When I mentioned in my blog that mental health is a topic close to my heart, it's not only because of the experience I had surrounding the once-taboo subject — still is among close-minded individuals or groups. But also the relationship I have with people who struggled with or are still struggling with mental health problems.
Grant Gomez is one of those close individuals. I've known him for quite a while now. I've witnessed the long process it took him to get settled in Dubai as his new home thousands of miles away from the US.
I asked him how he's doing in his new-found passion in the music/media industry. A little flashback at how he got the gig. "People kept commenting on my voice, asking if I was in radio or telling me I should be in radio. I'd been looking for ways to earn more [money], but I had no experience in radio whatsoever. With a little bit of encouragement from my wife, I decided to simply walk in; maybe I could do some voice-over work. After about a year of that, the station began auditioning for freelance radio presenters for the weekends, and the production manager told me to give it a shot," Grant narrates.
I've known him to be a person with a positive outlook in life. No one would suspect — at any point — that he's going through a mental struggle based on a mere facade. What triggered his depression? "I had a promising career in the US Army, but I left it to be in Dubai with my wife. Given my experience, I had high expectations with finding a decent job here. Unfortunately, things didn't work out as planned. There were few good job prospects, and things kept falling through. I was in limbo for years, like nothing was going right."
I was in limbo for years
The actual trigger for my depression, I would say, was my wife's miscarriage. We had been wanting to start a family for years, and despite praying harder than I'd ever prayed before for God to save our baby, it wasn't meant to be. It felt like God let me down. I tried getting over it, like I would for any other disappointment, but my thoughts kept bringing me to a dark place. It got more and more difficult to maintain my usual friendly demeanor around others," he recalls.
Grant was honest enough to admit that he is still dealing with depression, taking it one day at a time. "First, if you start to notice the signs and symptoms of depression, I would suggest meeting with a therapist." he said. "Mental health is just as important as physical health. Ignore the stigma, the outdated thinking that 'it's all in your head,' or that you can simply 'get over it.' Thankfully, more and more people understand and accept this, so go ahead and talk to a psychiatrist to help you with your mental health problems, the same way you would go see a physician if you had the flu," he adds.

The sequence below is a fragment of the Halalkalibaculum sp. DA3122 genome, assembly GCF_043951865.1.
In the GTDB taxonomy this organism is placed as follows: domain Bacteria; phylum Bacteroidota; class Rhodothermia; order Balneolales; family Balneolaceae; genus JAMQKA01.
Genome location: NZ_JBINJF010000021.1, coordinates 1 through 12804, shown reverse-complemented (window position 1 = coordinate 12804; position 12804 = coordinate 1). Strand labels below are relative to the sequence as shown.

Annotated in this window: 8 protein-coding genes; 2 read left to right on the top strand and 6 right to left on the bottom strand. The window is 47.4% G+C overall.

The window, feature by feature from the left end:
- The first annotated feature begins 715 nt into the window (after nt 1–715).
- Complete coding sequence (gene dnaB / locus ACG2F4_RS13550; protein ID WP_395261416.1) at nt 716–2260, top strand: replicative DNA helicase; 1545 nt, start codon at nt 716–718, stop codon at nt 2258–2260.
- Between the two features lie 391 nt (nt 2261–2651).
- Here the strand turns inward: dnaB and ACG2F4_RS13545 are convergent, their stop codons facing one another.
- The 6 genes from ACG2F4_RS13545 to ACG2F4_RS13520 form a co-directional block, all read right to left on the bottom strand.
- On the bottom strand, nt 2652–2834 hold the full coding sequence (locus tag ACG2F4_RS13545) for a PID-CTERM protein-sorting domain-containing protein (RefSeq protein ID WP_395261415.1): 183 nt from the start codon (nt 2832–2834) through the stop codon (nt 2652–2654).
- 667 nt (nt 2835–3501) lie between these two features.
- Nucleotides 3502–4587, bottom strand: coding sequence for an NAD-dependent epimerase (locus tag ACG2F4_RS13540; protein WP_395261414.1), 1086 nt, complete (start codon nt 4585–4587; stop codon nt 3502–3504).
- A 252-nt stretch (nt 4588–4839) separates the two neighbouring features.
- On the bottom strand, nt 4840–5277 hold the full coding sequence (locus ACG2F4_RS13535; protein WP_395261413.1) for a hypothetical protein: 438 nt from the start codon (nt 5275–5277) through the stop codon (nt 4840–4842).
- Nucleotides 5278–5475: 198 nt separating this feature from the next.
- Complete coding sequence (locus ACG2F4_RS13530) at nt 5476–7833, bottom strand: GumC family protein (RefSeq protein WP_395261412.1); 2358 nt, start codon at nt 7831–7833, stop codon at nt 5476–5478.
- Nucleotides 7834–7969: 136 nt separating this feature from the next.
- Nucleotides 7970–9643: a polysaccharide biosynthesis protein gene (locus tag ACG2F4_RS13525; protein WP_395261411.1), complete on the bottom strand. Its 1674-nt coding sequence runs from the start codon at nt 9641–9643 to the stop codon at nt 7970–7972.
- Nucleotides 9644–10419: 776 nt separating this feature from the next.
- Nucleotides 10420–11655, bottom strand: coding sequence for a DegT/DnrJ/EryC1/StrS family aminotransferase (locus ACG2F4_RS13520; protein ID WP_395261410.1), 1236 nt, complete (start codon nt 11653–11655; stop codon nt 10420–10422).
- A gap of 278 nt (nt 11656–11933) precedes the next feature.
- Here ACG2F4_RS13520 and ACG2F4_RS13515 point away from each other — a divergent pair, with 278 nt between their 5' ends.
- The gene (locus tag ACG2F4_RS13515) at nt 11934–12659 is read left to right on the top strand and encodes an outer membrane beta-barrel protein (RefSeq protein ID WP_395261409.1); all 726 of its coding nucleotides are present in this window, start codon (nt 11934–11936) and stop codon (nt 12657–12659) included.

Openness about these experiences with those whom you trust is of grave importance. "Keeping it to yourself for too long will likely make it worse, and it took me awhile to be honest with my wife about what I was thinking and feeling. Honestly, I was scared to actually admit it to her, but I had to say something, not just for my sake, but for hers and my [other] loved ones. On a similar note, expect that not everyone can understand, and might offer unsolicited advice or push you to open up or talk more about it when you're not ready to. It's best to find that trusted someone who can listen and provide support whenever you're willing to discuss it."
I was intrigued by his view on how music helped him. Listening to music, among other activities, can be cathartic. Paradoxically, listening to sad music can make sad or depressed people feel better (of course, avoid any that promote self-harm), and studies show that they tend to prefer sad songs over happy ones. "I'm not sure exactly why, but perhaps listening to sad music is like talking to a friend that can empathize with you. Listening to happy music on the other hand might seem like you're trying to force it, and it likely won't work for everyone."
Sad music made me feel better
Others feel better when they try out new hobbies. "I've noticed on social media that houseplants are the 'in' thing at the moment, so give it a try!" he exclaims.
When I asked how his faith helped him, he said it's a little more complex to address because of its "extremely personal nature." "Not everyone has the same set of beliefs, so dealing something like that might require spiritual counseling. In my case, I had to sort of step back and 'separate the wheat from the chaff' regarding my own beliefs, and ultimately it made my faith stronger."
There's no surefire way of telling if someone is suffering from mental health problems judging merely on how people project on the outside. We hope that in creating awareness on this issue, people who are suffering from it will find the courage to take the first step — open up.Follow Grant Gomez: